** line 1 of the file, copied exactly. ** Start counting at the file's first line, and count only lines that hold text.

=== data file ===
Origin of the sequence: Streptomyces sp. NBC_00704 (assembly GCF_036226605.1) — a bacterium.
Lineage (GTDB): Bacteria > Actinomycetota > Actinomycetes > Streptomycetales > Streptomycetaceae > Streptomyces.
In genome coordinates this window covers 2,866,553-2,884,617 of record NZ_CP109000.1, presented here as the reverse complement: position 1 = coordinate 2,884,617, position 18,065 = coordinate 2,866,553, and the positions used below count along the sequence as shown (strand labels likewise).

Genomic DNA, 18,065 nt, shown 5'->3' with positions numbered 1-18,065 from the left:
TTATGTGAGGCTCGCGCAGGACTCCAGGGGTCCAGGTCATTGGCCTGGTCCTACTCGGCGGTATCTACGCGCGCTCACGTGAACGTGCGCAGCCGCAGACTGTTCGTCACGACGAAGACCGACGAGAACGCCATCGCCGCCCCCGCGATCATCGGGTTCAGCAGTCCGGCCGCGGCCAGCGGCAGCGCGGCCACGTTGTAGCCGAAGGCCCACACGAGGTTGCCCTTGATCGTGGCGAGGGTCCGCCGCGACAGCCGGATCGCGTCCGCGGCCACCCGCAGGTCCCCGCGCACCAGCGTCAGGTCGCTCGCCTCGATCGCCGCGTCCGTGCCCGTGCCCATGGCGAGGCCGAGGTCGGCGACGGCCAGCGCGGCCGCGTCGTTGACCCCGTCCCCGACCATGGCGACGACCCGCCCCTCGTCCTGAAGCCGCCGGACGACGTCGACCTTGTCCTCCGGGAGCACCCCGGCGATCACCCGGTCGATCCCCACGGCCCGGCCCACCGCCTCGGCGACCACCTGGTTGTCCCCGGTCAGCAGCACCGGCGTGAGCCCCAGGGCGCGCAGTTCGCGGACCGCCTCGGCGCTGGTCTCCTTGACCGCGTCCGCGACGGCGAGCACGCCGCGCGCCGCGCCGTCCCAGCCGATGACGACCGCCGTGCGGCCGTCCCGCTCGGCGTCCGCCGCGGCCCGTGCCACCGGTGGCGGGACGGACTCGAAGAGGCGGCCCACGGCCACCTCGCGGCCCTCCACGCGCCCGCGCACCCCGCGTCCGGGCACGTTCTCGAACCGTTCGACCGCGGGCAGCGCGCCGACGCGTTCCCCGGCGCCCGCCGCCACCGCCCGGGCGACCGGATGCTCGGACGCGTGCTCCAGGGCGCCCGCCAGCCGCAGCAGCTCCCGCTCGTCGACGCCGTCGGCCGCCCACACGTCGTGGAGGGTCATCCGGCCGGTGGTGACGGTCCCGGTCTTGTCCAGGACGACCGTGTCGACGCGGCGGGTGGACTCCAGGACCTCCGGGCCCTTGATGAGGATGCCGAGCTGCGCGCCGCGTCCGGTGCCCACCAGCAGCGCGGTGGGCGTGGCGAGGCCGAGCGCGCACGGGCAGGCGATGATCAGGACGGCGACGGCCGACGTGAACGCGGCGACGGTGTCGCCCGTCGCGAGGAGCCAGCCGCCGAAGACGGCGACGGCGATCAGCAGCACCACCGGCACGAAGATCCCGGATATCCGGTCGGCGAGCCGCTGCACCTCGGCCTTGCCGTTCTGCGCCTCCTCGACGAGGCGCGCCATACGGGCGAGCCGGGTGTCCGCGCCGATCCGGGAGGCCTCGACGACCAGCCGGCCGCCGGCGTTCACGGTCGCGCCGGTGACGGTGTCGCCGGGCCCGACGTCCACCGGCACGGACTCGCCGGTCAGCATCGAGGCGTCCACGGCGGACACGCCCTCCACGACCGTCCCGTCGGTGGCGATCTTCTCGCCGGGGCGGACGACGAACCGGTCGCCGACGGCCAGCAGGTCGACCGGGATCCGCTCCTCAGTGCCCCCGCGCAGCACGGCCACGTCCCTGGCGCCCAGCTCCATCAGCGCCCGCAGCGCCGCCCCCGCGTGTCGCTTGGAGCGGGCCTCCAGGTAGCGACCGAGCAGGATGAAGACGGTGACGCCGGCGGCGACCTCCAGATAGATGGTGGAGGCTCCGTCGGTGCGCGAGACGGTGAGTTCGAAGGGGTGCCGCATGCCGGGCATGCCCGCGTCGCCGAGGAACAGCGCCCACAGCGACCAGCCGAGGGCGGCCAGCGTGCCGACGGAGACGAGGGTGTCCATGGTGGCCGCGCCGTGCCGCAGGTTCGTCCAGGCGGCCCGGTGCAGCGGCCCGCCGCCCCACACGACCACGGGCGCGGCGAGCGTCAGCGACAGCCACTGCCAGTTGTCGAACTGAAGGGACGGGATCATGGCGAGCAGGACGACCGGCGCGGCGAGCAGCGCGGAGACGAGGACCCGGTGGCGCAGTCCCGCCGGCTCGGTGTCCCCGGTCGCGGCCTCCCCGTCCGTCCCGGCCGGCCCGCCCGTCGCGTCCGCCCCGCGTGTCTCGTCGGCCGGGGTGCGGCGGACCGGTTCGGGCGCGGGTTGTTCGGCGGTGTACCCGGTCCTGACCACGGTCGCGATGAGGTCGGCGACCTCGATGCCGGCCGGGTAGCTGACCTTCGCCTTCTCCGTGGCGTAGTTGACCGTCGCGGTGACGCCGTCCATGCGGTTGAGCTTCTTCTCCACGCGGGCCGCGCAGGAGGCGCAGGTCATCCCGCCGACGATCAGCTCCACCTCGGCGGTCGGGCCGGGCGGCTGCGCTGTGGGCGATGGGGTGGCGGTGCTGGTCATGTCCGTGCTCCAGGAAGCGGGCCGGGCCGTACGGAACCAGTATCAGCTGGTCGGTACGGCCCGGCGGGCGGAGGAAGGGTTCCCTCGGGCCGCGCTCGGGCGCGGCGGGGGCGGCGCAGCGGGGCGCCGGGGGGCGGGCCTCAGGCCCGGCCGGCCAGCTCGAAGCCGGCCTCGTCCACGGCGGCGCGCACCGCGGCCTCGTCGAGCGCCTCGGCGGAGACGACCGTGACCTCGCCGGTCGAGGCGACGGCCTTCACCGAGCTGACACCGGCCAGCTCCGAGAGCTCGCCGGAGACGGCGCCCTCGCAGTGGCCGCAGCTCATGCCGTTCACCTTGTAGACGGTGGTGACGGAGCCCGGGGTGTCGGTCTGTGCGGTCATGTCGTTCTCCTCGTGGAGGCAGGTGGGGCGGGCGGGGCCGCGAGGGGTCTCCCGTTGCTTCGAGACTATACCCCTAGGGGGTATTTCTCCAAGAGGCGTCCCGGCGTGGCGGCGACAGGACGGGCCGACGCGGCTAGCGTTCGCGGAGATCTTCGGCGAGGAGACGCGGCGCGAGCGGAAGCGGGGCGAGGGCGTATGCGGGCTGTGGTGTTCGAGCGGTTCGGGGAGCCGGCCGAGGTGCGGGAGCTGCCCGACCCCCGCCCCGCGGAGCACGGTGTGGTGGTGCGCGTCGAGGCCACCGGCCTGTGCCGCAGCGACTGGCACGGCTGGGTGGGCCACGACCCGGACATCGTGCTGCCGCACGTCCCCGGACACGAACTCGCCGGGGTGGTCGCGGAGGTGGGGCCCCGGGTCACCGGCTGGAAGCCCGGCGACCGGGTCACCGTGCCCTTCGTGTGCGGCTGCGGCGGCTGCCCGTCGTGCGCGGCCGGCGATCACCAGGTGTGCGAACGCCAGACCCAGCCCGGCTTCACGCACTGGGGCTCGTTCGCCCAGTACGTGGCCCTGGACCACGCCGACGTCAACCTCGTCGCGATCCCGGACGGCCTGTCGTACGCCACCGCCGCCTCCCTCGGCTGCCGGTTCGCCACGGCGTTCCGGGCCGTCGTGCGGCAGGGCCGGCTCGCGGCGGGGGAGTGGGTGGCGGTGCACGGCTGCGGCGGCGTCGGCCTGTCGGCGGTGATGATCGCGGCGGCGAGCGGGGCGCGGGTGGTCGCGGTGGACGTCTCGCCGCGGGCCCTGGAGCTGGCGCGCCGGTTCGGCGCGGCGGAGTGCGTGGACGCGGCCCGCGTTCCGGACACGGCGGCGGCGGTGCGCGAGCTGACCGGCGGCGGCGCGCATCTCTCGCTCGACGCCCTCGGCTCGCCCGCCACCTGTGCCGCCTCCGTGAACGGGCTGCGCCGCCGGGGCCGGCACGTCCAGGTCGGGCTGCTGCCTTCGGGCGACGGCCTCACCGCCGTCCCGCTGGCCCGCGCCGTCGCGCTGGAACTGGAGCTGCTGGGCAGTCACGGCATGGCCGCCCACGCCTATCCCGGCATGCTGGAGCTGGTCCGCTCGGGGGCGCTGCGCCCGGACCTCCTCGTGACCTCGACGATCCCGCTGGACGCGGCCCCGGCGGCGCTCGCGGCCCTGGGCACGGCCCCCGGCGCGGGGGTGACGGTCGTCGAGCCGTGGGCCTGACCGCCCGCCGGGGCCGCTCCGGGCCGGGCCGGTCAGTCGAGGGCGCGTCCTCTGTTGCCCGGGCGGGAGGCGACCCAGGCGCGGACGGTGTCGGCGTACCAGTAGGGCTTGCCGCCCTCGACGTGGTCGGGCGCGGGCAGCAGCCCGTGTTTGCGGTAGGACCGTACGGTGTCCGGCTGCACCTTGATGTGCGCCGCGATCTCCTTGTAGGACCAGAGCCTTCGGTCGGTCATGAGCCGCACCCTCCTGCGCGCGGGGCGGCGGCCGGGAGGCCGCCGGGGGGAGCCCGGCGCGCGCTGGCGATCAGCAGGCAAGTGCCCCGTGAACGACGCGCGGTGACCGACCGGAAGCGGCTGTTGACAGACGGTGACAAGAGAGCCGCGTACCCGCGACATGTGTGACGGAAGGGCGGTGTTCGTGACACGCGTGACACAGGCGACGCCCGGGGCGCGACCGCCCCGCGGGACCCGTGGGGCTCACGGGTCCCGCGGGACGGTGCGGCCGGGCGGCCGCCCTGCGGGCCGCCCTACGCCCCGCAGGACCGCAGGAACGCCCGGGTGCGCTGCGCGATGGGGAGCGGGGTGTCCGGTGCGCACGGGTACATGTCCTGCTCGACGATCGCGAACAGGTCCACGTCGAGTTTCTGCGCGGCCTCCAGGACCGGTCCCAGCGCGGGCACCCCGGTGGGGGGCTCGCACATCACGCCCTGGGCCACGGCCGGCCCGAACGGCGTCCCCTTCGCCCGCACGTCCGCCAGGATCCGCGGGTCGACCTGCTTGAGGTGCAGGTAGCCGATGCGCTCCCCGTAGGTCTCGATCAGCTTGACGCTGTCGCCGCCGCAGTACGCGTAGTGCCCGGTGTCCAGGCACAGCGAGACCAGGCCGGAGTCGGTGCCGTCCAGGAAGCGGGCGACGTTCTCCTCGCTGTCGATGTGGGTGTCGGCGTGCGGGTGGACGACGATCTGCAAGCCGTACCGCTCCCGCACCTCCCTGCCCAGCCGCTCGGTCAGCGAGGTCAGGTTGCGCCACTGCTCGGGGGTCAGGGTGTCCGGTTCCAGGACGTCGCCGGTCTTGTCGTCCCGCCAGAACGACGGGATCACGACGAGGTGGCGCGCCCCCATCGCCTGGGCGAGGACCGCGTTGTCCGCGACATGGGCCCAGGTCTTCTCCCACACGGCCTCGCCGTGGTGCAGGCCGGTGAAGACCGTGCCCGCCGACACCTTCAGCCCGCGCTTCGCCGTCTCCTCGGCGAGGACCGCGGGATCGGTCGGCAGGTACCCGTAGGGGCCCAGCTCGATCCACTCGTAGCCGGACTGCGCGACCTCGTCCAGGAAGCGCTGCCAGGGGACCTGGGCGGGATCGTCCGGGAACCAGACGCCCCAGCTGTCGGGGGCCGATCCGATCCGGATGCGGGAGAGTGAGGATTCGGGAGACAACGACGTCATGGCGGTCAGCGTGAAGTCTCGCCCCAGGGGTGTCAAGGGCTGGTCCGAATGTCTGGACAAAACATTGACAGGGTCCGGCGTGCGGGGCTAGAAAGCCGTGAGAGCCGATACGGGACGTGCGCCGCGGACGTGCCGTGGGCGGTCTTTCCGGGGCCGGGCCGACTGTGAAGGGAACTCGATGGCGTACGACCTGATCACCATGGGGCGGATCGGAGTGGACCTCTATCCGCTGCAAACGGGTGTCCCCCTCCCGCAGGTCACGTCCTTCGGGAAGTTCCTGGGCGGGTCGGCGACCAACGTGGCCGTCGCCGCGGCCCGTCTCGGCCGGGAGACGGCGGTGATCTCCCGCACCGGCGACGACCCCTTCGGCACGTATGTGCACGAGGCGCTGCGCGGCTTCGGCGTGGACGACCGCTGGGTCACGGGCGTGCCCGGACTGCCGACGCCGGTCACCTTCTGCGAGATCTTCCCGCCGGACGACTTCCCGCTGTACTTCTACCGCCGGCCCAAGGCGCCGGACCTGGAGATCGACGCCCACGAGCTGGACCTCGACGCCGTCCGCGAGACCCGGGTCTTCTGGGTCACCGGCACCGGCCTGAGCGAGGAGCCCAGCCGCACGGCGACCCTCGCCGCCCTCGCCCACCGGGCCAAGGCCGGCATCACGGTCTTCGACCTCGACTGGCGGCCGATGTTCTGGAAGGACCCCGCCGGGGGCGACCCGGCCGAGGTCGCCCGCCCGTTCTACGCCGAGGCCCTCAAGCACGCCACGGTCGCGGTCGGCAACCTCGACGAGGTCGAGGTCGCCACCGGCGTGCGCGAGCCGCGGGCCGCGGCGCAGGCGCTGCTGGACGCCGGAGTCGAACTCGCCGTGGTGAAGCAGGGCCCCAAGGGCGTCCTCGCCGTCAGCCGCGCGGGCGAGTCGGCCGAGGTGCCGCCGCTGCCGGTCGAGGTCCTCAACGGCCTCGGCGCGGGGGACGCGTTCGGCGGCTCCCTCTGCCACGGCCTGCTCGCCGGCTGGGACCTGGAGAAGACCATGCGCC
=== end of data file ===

Origin of the sequence: Streptomyces sp. NBC_00704 (assembly GCF_036226605.1) — a bacterium.